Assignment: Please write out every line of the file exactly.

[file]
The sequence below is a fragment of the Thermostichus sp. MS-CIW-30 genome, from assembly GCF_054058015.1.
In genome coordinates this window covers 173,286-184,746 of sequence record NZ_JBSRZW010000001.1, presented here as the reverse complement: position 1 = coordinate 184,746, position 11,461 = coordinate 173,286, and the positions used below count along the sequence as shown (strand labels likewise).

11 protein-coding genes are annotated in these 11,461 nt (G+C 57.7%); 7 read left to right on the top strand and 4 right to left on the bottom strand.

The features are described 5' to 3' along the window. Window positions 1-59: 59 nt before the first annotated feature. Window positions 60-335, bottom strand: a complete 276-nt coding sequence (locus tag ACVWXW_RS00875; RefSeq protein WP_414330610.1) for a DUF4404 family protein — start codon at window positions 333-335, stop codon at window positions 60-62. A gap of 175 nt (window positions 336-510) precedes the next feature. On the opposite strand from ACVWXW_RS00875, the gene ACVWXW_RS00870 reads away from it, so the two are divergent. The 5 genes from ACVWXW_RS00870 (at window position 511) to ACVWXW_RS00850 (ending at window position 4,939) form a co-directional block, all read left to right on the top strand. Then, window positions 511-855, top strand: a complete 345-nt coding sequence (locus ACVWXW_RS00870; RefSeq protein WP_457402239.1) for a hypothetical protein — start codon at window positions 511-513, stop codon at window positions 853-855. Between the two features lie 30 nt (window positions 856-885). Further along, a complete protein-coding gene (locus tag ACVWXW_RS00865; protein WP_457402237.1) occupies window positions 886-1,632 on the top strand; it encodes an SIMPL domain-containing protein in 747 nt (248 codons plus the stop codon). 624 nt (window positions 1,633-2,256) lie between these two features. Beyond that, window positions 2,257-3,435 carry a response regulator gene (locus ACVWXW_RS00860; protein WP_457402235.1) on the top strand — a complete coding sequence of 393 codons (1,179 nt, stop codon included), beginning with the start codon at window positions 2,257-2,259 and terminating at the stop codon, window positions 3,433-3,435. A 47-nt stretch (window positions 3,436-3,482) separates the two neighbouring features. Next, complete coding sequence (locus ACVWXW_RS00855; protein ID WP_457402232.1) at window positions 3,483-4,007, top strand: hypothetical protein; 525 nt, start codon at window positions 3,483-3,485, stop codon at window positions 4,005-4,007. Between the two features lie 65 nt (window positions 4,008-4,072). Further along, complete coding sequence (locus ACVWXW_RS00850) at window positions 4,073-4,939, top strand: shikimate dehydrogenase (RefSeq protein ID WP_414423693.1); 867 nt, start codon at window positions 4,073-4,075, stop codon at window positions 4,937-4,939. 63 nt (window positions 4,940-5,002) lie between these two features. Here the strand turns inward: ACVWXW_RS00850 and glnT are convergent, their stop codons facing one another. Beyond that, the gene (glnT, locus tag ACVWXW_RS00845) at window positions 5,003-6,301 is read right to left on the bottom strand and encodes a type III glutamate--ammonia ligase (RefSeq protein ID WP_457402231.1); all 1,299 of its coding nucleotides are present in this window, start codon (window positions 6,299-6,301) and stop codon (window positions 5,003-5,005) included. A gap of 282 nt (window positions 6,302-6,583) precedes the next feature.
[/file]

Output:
The sequence below is a fragment of the Thermostichus sp. MS-CIW-30 genome, from assembly GCF_054058015.1.
In genome coordinates this window covers 173,286-184,746 of sequence record NZ_JBSRZW010000001.1, presented here as the reverse complement: position 1 = coordinate 184,746, position 11,461 = coordinate 173,286, and the positions used below count along the sequence as shown (strand labels likewise).

11 protein-coding genes are annotated in these 11,461 nt (G+C 57.7%); 7 read left to right on the top strand and 4 right to left on the bottom strand.

The features are described 5' to 3' along the window. Window positions 1-59: 59 nt before the first annotated feature. Window positions 60-335, bottom strand: a complete 276-nt coding sequence (locus tag ACVWXW_RS00875; RefSeq protein WP_414330610.1) for a DUF4404 family protein — start codon at window positions 333-335, stop codon at window positions 60-62. A gap of 175 nt (window positions 336-510) precedes the next feature. On the opposite strand from ACVWXW_RS00875, the gene ACVWXW_RS00870 reads away from it, so the two are divergent. The 5 genes from ACVWXW_RS00870 (at window position 511) to ACVWXW_RS00850 (ending at window position 4,939) form a co-directional block, all read left to right on the top strand. Then, window positions 511-855, top strand: a complete 345-nt coding sequence (locus ACVWXW_RS00870; RefSeq protein WP_457402239.1) for a hypothetical protein — start codon at window positions 511-513, stop codon at window positions 853-855. Between the two features lie 30 nt (window positions 856-885). Further along, a complete protein-coding gene (locus tag ACVWXW_RS00865; protein WP_457402237.1) occupies window positions 886-1,632 on the top strand; it encodes an SIMPL domain-containing protein in 747 nt (248 codons plus the stop codon). 624 nt (window positions 1,633-2,256) lie between these two features. Beyond that, window positions 2,257-3,435 carry a response regulator gene (locus ACVWXW_RS00860; protein WP_457402235.1) on the top strand — a complete coding sequence of 393 codons (1,179 nt, stop codon included), beginning with the start codon at window positions 2,257-2,259 and terminating at the stop codon, window positions 3,433-3,435. A 47-nt stretch (window positions 3,436-3,482) separates the two neighbouring features. Next, complete coding sequence (locus ACVWXW_RS00855; protein ID WP_457402232.1) at window positions 3,483-4,007, top strand: hypothetical protein; 525 nt, start codon at window positions 3,483-3,485, stop codon at window positions 4,005-4,007. Between the two features lie 65 nt (window positions 4,008-4,072). Further along, complete coding sequence (locus ACVWXW_RS00850) at window positions 4,073-4,939, top strand: shikimate dehydrogenase (RefSeq protein ID WP_414423693.1); 867 nt, start codon at window positions 4,073-4,075, stop codon at window positions 4,937-4,939. 63 nt (window positions 4,940-5,002) lie between these two features. Here the strand turns inward: ACVWXW_RS00850 and glnT are convergent, their stop codons facing one another. Beyond that, the gene (glnT, locus tag ACVWXW_RS00845) at window positions 5,003-6,301 is read right to left on the bottom strand and encodes a type III glutamate--ammonia ligase (RefSeq protein ID WP_457402231.1); all 1,299 of its coding nucleotides are present in this window, start codon (window positions 6,299-6,301) and stop codon (window positions 5,003-5,005) included. A gap of 282 nt (window positions 6,302-6,583) precedes the next feature.